How campaigns work ?

The aim of the observing campaigns is to collect amateur spectra spectra of specific astronomical objects, over a period ranging from a few weeks to a few months. Objects are selected either for their spectacular characteristics, for their educational contribution, scientific interest or any other reason.

Spectral Database

STAROS is a spectral database of astronomical objects where everyone can freely archive spectral data, consult them using interactive and multi-criteria tools, or recover data in their original format for subsequent analysis. STAROS prevents the loss of hard-earned data, by storing them safely and making them easily searchable. Data will no longer hibernate within a drawer !

The core of the STAROS initiative is to collect amateur spectra on precise astronomical objects, within some time span, from a few weeks to a few months.

The objects in STAROS are to be selected either for their spectacular features, their pedagogical contribution, scientific interest, or everything altogether.

And what else ?

STAROS is a public database where everyone can contribute spectra free of constraints, as a beginner or a seasoned observer. Archiving data requires minimal effort.

STAROS is a public database where everyone can contribute spectra free of constraints, as a beginner or a seasoned observer. Archiving data requires minimal effort.

One of the greatest values of STAROS is the ability to retrieve and compare everybody’s data. This enables the observers to gather advice on perfecting data retrieval and analysis, advancing on one’s work, or dynamically following the evolution of astronomical phenomena. In spectrography, everything changes very quickly in the sky !

The STAROS initiative aims to encourage constructive exchange within lists of interests, forums, and other media. It is built over participatory astronomy, where everyone helps each one.

STAROS also aims to introduce spectrography, the mother of astrophysics, and its spectacular and exciting nature, to reveal in the astronomical objects much more than their images, but also their playful and exciting features, the surprises that punctuate spectroscopic observations, and the challenges to be met on still virgin lands.

Spectrography deals with discoveries, sometimes scientific, but above all personal, for one's own culture.

Beyond the simple archiving function, STAROS promotes spectrography among amateurs, to make it known in all its features and to understand it, whatever your expertise. This initiative is also of interest to professionals, who can draw from it, with immediate visibility, data for their own studies, therefore allowing cooperative research and science. In exchange, professionals can shed light on the phenomena observed by amateurs.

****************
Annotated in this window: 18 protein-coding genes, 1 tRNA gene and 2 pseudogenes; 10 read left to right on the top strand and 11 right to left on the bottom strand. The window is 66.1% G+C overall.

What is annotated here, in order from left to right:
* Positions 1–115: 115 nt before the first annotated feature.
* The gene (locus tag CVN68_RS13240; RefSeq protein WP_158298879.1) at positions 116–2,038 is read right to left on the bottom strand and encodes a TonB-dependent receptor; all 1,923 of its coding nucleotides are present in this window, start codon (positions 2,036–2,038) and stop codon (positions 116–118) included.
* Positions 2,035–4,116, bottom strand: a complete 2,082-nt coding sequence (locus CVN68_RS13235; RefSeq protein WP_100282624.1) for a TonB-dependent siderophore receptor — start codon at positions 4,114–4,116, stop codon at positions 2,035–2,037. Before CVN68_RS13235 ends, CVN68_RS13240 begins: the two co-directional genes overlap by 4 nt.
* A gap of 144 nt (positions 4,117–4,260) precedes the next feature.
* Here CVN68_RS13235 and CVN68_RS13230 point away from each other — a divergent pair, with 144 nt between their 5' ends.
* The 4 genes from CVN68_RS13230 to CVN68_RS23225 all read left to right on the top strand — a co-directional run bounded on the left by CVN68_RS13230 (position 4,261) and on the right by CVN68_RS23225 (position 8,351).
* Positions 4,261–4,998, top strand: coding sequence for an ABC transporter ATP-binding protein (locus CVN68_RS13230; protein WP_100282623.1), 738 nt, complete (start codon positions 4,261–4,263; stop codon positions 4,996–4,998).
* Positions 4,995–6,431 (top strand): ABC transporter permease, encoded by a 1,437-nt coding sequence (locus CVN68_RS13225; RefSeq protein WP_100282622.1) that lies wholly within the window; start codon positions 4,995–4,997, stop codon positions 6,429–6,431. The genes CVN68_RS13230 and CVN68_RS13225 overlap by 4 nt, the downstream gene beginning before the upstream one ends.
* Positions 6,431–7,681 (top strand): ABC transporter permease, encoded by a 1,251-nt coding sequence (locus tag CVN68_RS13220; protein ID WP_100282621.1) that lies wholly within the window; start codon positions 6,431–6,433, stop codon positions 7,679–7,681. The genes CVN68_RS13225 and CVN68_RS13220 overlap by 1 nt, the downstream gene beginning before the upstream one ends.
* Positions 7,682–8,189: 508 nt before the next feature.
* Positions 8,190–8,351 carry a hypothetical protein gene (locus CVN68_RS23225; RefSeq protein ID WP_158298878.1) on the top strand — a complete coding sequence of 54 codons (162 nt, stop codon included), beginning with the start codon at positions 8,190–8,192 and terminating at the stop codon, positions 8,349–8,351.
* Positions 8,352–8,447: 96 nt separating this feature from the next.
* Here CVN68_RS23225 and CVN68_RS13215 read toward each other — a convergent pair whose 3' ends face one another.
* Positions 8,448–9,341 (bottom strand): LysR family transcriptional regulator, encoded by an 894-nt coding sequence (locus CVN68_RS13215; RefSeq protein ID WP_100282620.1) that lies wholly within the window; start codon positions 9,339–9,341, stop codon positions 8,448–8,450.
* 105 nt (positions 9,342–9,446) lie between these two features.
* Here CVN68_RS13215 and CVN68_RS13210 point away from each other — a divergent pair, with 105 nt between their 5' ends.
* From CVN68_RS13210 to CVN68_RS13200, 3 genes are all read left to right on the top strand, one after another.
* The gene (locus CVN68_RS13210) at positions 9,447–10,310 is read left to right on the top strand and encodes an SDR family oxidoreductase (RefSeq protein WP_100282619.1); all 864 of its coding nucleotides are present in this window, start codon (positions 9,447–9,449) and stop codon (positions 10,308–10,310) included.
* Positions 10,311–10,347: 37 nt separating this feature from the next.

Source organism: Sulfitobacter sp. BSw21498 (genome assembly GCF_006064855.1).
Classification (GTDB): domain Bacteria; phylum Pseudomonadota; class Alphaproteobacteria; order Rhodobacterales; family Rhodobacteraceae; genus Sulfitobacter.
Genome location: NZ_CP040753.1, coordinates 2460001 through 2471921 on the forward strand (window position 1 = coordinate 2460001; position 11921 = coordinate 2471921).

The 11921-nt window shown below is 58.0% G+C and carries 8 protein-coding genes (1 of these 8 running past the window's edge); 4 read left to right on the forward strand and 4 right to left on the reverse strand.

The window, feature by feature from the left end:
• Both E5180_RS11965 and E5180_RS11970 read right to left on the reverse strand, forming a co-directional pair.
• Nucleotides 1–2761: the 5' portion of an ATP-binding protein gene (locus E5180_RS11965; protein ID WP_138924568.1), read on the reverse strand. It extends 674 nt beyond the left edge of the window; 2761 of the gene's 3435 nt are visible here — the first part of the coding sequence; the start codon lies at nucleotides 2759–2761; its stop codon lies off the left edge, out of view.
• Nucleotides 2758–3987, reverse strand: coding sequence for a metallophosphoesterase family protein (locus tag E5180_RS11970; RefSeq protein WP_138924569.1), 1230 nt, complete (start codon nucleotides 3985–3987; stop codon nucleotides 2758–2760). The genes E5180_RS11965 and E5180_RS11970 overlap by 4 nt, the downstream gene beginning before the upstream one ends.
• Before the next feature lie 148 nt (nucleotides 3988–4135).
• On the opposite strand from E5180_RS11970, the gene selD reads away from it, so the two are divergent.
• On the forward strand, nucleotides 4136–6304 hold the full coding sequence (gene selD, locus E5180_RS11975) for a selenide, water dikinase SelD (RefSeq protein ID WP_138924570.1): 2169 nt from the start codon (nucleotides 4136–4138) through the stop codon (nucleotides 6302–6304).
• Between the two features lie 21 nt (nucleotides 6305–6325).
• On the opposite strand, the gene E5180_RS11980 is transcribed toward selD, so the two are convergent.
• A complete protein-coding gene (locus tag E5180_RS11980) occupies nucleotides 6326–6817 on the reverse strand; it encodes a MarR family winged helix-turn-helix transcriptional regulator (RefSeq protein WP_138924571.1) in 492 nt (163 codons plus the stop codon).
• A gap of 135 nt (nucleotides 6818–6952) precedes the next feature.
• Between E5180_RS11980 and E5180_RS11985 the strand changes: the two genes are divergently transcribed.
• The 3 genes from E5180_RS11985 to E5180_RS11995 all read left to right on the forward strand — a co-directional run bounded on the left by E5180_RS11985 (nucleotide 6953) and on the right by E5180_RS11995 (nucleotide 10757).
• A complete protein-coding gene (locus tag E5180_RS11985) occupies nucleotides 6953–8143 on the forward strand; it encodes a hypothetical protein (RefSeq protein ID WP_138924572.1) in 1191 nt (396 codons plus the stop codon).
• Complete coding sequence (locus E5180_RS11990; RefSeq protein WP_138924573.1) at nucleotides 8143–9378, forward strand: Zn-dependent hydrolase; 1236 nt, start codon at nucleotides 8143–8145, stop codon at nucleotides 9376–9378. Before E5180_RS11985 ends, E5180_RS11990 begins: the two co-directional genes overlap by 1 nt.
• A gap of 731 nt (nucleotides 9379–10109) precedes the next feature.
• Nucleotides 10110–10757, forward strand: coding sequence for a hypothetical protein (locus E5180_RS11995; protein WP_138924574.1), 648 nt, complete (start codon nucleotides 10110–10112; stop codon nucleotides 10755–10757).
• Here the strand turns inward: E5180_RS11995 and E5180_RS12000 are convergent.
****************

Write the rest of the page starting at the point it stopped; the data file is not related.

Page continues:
What STAROS isn't
  • The STAROS initiative cannot be seen as a standard spectral database, given the enormity of what it covers. Nor is it a specialized database on a particular category of objects or dedicated to instruments, because that already exists. There is no need to spread yourself and your data thin by duplicating ProAm spectral databases such as BeSS or Symbiotics (ARAS), which work very well, showing their effectiveness and usefulness.

Observation projects, why?

Astronomical spectrography touches an ever-growing community of amateur astronomers. However, the number of active amateurs is still relatively small.

There is so much to see in the sky when we don't have enough eyes! The idea of STAROS is to direct our gaze toward a limited number of interesting astronomical objects, chosen for their spectacular, educational, or scientific meaning, proposed by the participants, which can also attract professionals.

STAROS answers a common question: where to begin when starting out in spectrography ?

Ultimately, the STAROS is subdivided into sections (or projets) corresponding to each object, offering a coherent series of spectra over a time span. Some examples of observational projects could be:

  • Unusual objects such as the microquasar SS433
  • A spectroscopic binary star
  • The coordinated observation of a newcomer comet;
  • Temporary monitoring of eruptive and sudden phenomena such as a nova, which requires attention to astronomical alerts;
  • Taking up challenges, such as deep spectrography, by uniting everybody’s resources directed to a particular target, therefore building a gigantic virtual telescope;
  • Testing new methods and procedures, etc.

The possible subjects are abundant ! The overall goal is not forcibly scientific but also one of personal and collective enjoyment, to learn - even by making mistakes - and share knowledge.

Spread the word

You can find here a quick review about what is the STAROS initiative in few points.

Supports are downloadable by the button nelow, in PNG and PDF format. It's also a good way to support us by sharing our vision and projects on you preferred social networks.